Advocacy and Activism Squelch “R” Word from Government Language

By: Doni Dondero

If your child has Down Syndrome, you have heard of Rosa’s Law, but did you know Rosa is one of GiGi’s Playhouse Annapolis participants?  Rosa was the inspirations for the law that carries her name and stamped out the term “mental retardation” and “retarded” in Maryland state and federal government documents.

Mom Nina, now a special education teacher, made it clear from the time Rosa entered school that she did not want the word “retarded” used to describe her daughter because of the negative stigma and connotation the label carries.  Many self-advocates and organizations had expressed their disdain for the term years before Rosa’s label was changed, and the effort to replace the term had already begun in Virginia thanks to self-advocate and co-president of The Arc of Northern Virginia, Jill Egle. When school officials wanted to change the code on Rosa’s IEP to MR, Nina set out to find a legislator who would be sympathetic to disabilities issues and was introduced to Delegate Ted Sophocleus.

Delegate Sophocleus championed the effort by creating a stakeholder workgroup in Maryland to work out the details for the replacement of the term.  Nina was introduced to Senator Barbara Mikulski when they both attended a meeting at Central Elementary School to discuss special education expenditures under the American Recovery and Reinvestment Act of 2009.  When the Senator heard about Nina’s efforts in Maryland, she promised that if it passed, she would take the fight to the US Senate.  Senator Mikulski kept her promise and after Rosa’s Law passed in Maryland, and garnered a non-partisan support for the bill at the federal level. Nina, husband and the four Marcellino children, all sports enthusiasts, became players on the Rosa’s Law team gathering support in the community and organizations that had an interest in changing the way the world views people with special needs.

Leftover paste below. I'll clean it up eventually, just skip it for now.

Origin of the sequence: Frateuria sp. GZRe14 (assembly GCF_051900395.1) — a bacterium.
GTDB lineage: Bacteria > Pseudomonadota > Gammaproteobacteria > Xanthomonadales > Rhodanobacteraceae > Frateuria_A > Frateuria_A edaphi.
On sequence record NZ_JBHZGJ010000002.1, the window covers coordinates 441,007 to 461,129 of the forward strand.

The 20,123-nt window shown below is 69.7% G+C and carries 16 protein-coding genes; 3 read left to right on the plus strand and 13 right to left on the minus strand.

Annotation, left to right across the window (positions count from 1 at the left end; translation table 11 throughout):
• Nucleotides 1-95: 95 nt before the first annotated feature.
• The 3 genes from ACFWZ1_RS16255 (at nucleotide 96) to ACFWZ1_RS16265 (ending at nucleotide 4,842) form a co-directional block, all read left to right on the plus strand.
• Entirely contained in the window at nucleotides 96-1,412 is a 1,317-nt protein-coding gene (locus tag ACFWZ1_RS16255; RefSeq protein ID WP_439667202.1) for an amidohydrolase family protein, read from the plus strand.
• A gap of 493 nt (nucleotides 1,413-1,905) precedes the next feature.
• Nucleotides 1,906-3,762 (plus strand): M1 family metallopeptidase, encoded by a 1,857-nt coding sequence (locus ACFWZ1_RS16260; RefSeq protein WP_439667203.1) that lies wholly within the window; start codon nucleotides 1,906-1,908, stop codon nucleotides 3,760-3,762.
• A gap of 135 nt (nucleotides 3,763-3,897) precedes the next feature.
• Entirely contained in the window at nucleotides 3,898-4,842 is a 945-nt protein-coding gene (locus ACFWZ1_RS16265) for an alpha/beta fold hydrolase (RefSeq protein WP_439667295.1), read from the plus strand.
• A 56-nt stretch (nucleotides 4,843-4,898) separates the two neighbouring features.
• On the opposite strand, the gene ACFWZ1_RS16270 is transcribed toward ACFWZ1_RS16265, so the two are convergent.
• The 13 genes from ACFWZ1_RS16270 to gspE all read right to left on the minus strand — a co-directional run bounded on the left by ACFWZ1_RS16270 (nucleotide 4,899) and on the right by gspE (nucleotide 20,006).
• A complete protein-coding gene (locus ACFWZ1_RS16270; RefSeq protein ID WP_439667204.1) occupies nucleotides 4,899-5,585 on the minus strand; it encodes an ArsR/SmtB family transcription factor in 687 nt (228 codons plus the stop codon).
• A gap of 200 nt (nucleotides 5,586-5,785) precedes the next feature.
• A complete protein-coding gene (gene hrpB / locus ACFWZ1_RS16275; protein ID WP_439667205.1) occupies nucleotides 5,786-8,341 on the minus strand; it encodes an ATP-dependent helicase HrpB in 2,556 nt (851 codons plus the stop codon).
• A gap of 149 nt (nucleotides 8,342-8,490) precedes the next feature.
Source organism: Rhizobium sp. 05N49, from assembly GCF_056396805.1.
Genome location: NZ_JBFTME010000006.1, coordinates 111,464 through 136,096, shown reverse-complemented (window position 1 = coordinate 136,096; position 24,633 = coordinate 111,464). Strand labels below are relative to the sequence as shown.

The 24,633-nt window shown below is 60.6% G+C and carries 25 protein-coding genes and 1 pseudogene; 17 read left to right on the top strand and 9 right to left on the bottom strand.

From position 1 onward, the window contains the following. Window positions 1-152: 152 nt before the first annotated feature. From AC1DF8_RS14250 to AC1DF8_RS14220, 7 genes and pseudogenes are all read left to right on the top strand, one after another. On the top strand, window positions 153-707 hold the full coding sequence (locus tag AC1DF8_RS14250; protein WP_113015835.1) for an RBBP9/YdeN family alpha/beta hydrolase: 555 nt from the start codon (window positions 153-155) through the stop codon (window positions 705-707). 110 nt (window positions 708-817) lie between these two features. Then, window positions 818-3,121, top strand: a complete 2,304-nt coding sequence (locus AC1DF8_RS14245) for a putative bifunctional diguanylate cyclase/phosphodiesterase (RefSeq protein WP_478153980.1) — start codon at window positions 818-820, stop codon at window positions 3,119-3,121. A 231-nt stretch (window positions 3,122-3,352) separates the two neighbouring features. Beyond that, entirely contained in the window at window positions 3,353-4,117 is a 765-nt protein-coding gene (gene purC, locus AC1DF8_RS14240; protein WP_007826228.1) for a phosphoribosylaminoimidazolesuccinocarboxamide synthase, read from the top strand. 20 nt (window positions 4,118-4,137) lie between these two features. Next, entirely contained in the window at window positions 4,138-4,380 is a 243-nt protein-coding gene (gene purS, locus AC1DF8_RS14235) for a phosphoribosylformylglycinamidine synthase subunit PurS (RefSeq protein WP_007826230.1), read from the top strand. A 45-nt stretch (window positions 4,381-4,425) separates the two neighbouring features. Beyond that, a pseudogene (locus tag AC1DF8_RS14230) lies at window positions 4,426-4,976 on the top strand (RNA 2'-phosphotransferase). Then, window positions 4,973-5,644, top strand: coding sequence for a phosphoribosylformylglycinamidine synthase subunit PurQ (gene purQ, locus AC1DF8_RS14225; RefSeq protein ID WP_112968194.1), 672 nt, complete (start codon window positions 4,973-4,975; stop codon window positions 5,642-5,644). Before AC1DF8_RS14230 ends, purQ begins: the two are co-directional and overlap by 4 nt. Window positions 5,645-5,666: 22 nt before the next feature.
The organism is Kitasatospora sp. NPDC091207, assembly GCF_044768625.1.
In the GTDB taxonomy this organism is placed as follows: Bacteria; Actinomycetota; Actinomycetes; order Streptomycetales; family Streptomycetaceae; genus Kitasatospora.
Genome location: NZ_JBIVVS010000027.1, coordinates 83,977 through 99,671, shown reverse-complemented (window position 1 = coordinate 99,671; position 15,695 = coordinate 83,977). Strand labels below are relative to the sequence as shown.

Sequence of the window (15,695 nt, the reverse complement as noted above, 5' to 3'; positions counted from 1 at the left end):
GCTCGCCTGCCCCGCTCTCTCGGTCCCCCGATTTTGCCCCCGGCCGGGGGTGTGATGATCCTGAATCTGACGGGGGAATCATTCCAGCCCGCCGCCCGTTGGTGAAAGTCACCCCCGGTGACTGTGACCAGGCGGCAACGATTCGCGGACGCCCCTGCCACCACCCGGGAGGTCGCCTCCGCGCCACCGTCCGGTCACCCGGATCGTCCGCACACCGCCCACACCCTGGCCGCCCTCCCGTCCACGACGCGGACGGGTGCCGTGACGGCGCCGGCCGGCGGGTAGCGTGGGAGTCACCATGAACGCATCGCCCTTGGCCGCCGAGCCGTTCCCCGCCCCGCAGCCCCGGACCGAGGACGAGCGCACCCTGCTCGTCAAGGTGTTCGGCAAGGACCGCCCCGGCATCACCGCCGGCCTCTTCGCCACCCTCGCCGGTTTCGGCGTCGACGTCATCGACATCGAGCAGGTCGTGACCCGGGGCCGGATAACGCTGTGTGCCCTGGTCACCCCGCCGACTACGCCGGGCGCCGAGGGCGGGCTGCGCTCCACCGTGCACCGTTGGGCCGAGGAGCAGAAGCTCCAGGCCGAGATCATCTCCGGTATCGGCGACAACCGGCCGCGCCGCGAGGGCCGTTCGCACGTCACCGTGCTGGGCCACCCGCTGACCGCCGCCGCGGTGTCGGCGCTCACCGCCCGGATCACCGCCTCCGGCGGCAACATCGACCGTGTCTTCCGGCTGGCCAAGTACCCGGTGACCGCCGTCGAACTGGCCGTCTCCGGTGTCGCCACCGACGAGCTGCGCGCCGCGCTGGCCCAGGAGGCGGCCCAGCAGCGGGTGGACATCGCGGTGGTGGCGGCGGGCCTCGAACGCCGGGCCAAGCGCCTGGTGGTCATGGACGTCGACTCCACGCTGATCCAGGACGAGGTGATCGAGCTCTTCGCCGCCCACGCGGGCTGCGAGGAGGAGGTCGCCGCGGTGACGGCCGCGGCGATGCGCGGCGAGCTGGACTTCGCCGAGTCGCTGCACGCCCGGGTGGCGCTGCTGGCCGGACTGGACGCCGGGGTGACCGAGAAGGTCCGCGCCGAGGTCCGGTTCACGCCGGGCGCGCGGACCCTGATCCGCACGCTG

Around the same time, Special Olympics launched its well-known campaign and highly successful campaign, “Spread the Word to End the Word,” to raise awareness of the power of everyday language and to urge people to pledge to stop using the R word.  Many public and private schools hold annual events in March to continue to raise awareness of disability rights issues and the Spread the Word campaign. AACPS had a 10-year anniversary celebration of Rosa’s Law passing in Maryland (passed federally in 2010) with Senator Mikulski and Ted Sophocleus’ family in attendance.  March is also the 10-year anniversary of the Spread the Word to End the Word campaign founded by Special Olympics. Rosa’s Law replaces terminology in all state and federal language (legal documents, education documents, DSM) and the Spread the Word campaign aims to stop the use of the word in everyday vernacular by raising awareness in schools and annually in various events in the month of March.


NOTE: Nina Marcellino is a Special Education Teacher in Anne Arundel County Public School System. She is currently in the process of planning an adult computer class to be offered at GiGi’s Playhouse Annapolis in the very near future.  Nina is also a Special Olympics Coach for Track & Field in Anne Arundel County.



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